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Ilmenite pseudo
  
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John S. White
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PostPosted: Dec 31, 2007 09:12    Post subject: Ilmenite pseudo  

Jordi is now offering some interesting new items on his web site, so-called pseudomorphs of rutile and hematite after ilmenite from Zambia. I asked him how he knew that these were pseudomorphs and he replied that they had been examined microscopically by Dr. Joan Viñals* who made this determination. We are familiar with rutile crystals growing epitaxially on hematite, most famously from Switzerland, but these appear to have had a different history because, according to Dr. Viñals, the hematite is in the form of fine-grained masses occupying the interstices between the rutile crystals. He suggests that the original ilmenite (iron titanium oxide) crystals were altered hydrothermally and from that this mix of rutile (titanium oxide) and hematite (iron oxide) formed, yet the shape of the original ilmenite crystal was preserved. Textures of this type have been observed previously by Ramdohr (The ore minerals and their intergrowths. Pergamon Press, Oxford. Vol. 2, p. 1008) who described the rutile as a trigonal network in the basal sections of former ilmenite with fine-grained hematite in the rutile interstices. The trigonal network of rutile, of course, is polysynthetically twinned (sagenitic) rutile, yet its being oriented with respect to the former ilmenite suggests that it is also epitaxial. I like specimens like these, specimens that make you scratch you head, that have a complex history. They have a story with multiple interpretations and we may never know the perfect one.

(*) Full Professor of Materials Science and Metallurgy Engineering Department, Barcelona University (Spain). Academic referee for many Mineralogical and Metallurgy Science journals. Describer of the new species: Cobaltarthurite, Barahonaite-(Al) and Barahonaite-(Fe) all of them from Pastrana, Murcia, Spain

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PostPosted: Dec 31, 2007 09:27    Post subject: Re: Ilmenite pseudo  

Some images of the Ilmenites pseudo:


Rutile and Hematite pseudomorph after Ilmenite MH63K7.jpg
 Description:
Ilmenite -> Hematite & Rutile from Mwinilunga, Zambia
 Viewed:  29876 Time(s)

Rutile and Hematite pseudomorph after Ilmenite MH63K7.jpg



MQ64K7r.jpg
 Description:
Ilmenite -> Hematite & Rutile from Mwinilunga, Zambia
 Viewed:  29838 Time(s)

MQ64K7r.jpg



Rutile and Hematite pseudomorph after Ilmenite MC9K7.jpg
 Description:
Ilmenite -> Hematite & Rutile from Mwinilunga, Zambia
 Viewed:  29833 Time(s)

Rutile and Hematite pseudomorph after Ilmenite MC9K7.jpg


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Joan R.




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PostPosted: Dec 31, 2007 09:58    Post subject: Re: Ilmenite pseudo  

I would like to add a few lines that might be interesting.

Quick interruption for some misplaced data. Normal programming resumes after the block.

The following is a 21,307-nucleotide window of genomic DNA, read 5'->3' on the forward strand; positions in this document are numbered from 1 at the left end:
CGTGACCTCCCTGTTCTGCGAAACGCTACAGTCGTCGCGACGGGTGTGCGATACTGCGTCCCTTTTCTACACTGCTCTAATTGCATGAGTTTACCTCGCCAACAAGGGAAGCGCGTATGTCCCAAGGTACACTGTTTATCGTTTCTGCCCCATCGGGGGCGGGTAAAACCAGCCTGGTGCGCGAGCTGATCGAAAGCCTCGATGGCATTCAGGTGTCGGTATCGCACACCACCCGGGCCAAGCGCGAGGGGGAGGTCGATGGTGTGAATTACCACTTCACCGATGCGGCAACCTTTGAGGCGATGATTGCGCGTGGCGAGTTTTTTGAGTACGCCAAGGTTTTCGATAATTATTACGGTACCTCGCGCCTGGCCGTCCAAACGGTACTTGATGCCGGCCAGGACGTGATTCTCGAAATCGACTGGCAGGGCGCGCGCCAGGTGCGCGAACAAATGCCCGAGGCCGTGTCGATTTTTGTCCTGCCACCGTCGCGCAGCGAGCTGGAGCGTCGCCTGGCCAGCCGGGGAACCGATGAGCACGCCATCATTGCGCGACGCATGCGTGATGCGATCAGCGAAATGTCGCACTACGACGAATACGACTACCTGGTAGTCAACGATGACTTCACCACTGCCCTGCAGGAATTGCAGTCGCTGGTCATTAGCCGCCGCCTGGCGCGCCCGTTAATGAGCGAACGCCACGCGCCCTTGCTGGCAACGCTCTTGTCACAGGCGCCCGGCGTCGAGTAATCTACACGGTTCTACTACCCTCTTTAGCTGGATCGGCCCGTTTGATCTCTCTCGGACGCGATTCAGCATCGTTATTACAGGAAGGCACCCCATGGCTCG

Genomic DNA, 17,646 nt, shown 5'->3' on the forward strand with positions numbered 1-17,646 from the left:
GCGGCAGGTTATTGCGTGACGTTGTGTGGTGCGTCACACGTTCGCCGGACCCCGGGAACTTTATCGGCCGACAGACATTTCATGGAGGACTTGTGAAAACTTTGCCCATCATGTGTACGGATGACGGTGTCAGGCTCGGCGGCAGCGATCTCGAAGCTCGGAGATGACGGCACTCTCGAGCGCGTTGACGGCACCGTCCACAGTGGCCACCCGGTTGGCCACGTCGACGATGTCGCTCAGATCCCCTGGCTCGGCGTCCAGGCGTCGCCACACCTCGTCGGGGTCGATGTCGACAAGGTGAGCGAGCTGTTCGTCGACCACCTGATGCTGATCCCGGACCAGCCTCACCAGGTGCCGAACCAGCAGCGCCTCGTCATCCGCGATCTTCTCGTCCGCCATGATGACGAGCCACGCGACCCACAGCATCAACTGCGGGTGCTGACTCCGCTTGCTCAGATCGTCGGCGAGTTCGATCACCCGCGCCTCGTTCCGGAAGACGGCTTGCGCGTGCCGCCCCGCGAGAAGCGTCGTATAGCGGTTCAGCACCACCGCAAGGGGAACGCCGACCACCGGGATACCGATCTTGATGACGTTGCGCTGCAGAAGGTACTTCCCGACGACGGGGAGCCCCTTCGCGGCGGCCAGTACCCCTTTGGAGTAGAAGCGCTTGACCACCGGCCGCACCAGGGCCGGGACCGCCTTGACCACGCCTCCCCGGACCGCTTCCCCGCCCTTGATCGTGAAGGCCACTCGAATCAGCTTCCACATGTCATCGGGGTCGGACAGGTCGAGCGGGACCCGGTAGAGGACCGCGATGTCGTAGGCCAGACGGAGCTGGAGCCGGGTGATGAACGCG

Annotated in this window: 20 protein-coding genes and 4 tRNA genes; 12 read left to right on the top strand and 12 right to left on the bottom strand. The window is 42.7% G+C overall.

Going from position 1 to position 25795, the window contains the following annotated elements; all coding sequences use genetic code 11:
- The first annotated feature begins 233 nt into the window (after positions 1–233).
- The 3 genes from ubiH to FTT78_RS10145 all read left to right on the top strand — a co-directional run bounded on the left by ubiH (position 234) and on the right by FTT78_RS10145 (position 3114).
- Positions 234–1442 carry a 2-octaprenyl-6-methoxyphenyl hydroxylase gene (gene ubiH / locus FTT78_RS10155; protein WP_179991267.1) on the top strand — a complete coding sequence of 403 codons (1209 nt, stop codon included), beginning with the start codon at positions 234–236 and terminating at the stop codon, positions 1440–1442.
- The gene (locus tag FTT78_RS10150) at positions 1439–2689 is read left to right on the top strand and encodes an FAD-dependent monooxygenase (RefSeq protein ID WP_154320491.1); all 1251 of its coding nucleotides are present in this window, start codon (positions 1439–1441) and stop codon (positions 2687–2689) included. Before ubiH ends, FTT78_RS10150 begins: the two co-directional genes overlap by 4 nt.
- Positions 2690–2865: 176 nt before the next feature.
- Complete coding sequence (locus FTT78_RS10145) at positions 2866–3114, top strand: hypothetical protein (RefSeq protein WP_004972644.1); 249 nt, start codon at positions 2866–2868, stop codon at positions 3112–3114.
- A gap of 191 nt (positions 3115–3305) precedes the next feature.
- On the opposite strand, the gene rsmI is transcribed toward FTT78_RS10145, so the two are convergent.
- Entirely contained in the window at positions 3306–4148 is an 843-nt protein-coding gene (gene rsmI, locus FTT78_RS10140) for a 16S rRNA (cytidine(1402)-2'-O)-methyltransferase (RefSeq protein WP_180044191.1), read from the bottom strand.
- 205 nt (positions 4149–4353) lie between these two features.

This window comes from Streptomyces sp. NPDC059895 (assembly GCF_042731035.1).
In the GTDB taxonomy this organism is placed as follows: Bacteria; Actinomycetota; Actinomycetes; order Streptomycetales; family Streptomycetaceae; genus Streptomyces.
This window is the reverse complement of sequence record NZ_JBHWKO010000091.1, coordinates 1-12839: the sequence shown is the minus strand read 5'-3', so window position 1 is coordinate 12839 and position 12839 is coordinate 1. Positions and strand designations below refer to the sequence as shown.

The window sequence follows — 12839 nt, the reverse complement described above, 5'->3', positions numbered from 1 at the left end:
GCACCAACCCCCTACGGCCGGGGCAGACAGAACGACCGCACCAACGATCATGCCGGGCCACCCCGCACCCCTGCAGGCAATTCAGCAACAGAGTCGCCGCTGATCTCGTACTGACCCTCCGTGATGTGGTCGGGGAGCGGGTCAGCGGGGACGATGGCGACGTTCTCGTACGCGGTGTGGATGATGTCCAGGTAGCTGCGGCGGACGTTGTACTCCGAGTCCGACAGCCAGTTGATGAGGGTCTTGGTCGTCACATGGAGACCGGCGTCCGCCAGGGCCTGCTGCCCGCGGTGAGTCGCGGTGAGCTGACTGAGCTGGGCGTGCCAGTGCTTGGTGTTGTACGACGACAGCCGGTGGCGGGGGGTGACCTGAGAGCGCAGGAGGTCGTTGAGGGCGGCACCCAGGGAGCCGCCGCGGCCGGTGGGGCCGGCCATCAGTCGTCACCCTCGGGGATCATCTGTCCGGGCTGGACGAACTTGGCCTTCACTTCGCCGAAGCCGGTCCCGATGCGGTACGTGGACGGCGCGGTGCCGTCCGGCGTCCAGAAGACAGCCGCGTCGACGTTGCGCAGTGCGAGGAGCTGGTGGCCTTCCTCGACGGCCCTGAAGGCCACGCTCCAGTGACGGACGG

Ilmenite is an accessory mineral in igneous and metamorphic rocks. It is found in large concentrations in the ultramafic and mafic intrusions and dikes, which usually occur as conformable layers within layered silicate intrusions. Ilmenite also occurs at the intrusion pyroxene levels.
At higher temperatures it has been demonstrated there is a complete solid solution between Ilmenite and Hematite. At low temperatures there is a point of coexistence of the two minerals, but not the solid solution. This coexistence may result in exsolution lamellae or separation in layers of micro or macroscopic phases of Ilmenite-Hematite, if in the system there is more iron than can be homogeneously accommodated in the crystal lattice.
Alterated Ilmenite forms Leucoxene, an important source of titanium in the heavy mineral sands ore deposits. Leucoxene is a typical component of altered gabbro and diorite and, in general, indicative of ilmenite in the unaltered rock.



Ilmenite-Hematite.jpg
 Description:
 Viewed:  29810 Time(s)

Ilmenite-Hematite.jpg



Map of Area.jpg
 Description:
 Viewed:  29823 Time(s)

Map of Area.jpg



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Howard Heitner




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PostPosted: Feb 18, 2016 08:02    Post subject: Rutile/hematite pseudomorphs after ilmenite  

This topic was touched upon in an earlier discussion in 2007 on pseudomorphs after ilmenite from Zambia. Back in 1902 Pelikan described pseudomorphs of magnetite and rutile after ilmenite. Ilmenite cannot simply “exsolve” into magnetite and rutile unless there is some source of ferric iron. I propose the following as the mechanism of the formation of these pseudomorphs. Ilmenite and an equal amount of hematite in solid solution react to form magnetite and rutile.

FeTiO3 + Fe2O3 -------- Fe3O4 + TiO2

In the case where there is a combination of hematite and rutile instead. I propose that the hematite is a pseudomorph after magnetite.
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